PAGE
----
First, Pearson's Chi-Square tests were used to examine differences in age, sex and socioeconomic status between youth with and without early infection. All tests were two-tailed and significance was set at .05. Next, multiple logistic regression analyses were conducted to determine the relationship between early infection and mental disorders. In conducting these analyses, unadjusted odds ratios were computed, with 95% confidence intervals.
This research project was in compliance with the Helsinki Declaration. Columbia University Institutional Review Board granted ethical approval of this study.
There were no statistically significant differences between youth with and without early infection in terms of age (12.9 (2.2) vs. 12.9 (2.6) years, p = .96), sex (57.1% vs. 53.0% female, p = .8) or low socioeconomic status (14.3% vs. 15.0%, p = .9).
Table 1 shows the results of bivariate associations between early infection and mental disorders during childhood. Major depression, panic disorder, social phobia, overanxious disorder and oppositional defiant disorder (ODD) were significantly more common among youth with a history of infection, compared to youth without infection.
Among youth with early infection, 35.7% (5) met criteria for no mental disorder diagnosis, 7.1% (1) had one, 21.4% (3) had two, 7.1% (1) had four, 7.1% (1) had five, 14.3% (2) had six and 7.1% (1) met criteria for eight diagnoses.
These results suggest a possible link between early infection and increased odds of mental disorders among youth in the community. Specifically, the data suggest that early severe infection may be related to increased likelihood of major depression, overanxious disorder, separation anxiety, and specific phobia, compared to those without infection, who were not exposed to infection early in life. Adjustment for confounding factors suggested that this link was not attributable to differences in sociodemographic characteristics.
These data suggest that there is an association between severe infection early in life and increased risk of depressive and anxiety disorders during childhood and adolescence. The mechanism of this association cannot be determined on the basis of these data alone, though three main possibilities seem plausible. It may be that experience of a severe infection leads to functional impairment or limitations later in life such that demoralization and depression are more likely to result. For instance, several studies have shown linkages between physical illnesses and post-traumatic stress disorder  and depressive disorders . It is also possible that early infection leads to biochemical changes which result in neurobiological differences that increase the risk of depression onset. This explanation is consistent with laboratory findings showing linkages between immune functioning and depressive behaviors [24–26]. It is also consistent with literature on sickness behavior and depressive symptoms [33, 34]. Alternatively, it may be that there are common factors that lead to increased likelihood of having both infection in early life and mental disorders during childhood. These include parental psychopathology or potentially adverse childhood exposures such as childhood abuse or childhood neglect both of which are associated with mental disorders in childhood,[35, 36] though less is known specifically about linkages between childhood abuse and infection early in life. Finally, it is also possible that severe infection during youth lead to increased anxiety disorders among vulnerable parents and that this correspondingly increased the risk of anxiety and depressive disorders among youth, as parental and offspring internalizing disorders are linked .
There are several limitations of this study that need to be considered when interpreting results, which should be viewed as preliminary until replication. First, the measure of early infection was very crude, as it was by parent report only and therefore could be influenced by recall or misinformation bias. As reporting was retrospective, failure to recall early infection is possible, and it is conceivable that parents of youth with more serious mental disorders may be more likely to recall problems such as illness during early years of life. Ideally, a future study that uses prospective data with corroborative information from physical examination, laboratory tests, medical records, or data on type of treatment received can replicate these findings. Also, use of a larger sample to test this hypothesis is recommended as cell size is small in several analyses and may have limited our ability to detect statistical significance in some comparisons.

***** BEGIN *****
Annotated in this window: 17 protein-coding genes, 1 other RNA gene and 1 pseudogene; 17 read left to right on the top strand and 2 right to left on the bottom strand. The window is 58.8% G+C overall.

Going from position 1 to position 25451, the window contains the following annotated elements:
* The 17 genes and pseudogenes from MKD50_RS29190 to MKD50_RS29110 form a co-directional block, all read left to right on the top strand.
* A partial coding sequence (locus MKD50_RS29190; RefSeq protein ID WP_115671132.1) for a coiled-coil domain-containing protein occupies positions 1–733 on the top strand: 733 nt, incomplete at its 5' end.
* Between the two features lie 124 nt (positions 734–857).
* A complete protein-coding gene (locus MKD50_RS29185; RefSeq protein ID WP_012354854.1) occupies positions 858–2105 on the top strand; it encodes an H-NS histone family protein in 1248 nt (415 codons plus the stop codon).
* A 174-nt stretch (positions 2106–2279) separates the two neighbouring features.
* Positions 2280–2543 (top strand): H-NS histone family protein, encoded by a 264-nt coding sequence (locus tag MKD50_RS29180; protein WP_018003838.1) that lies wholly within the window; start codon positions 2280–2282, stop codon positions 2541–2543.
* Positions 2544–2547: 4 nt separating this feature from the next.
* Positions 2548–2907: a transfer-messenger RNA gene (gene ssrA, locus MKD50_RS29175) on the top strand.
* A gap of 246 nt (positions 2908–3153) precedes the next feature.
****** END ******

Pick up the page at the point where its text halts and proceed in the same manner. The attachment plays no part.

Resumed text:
Results of this study provide preliminary results suggesting early severe infection in childhood is associated with an increased risk of depressive and anxiety disorders during childhood and adolescence. Future studies with more rigorous measurement of infection are needed for replication of these results and to understand potential mechanisms of the observed link.
Methods in Epidemiology of Child and Adolescent psychopathology
Diagnostic Statistical Manual
Diagnostic Interview Schedule for Children
National Institute of Mental Health
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The pre-publication history for this paper can be accessed here:http://www.biomedcentral.com/1471-2458/11/878/prepub
The author would like to thank Christopher Lowry, M.D. and Graham Rook, M.D. for helpful comments on an earlier version of this manuscript.
This work was supported by NIMH grant # MH 63746. The funding organization did not participate in the design or conduct of the study; collection, management, analysis, or interpretation of the data; preparation, review, or approval of the manuscript; decision to submit the manuscript for publication.
The authors declare that they have no competing interests.
RG conceived of the study, created its design, wrote the manuscript, and performed the statistical analysis.
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Goodwin, R.D. Association between infection early in life and mental disorders among youth in the community: a cross-sectional study. BMC Public Health 11, 878 (2011). https://doi.org/10.1186/1471-2458-11-878
- Mental Disorder
- Anxiety Disorder
- Oppositional Defiant Disorder
- Social Phobia
- Panic Disorder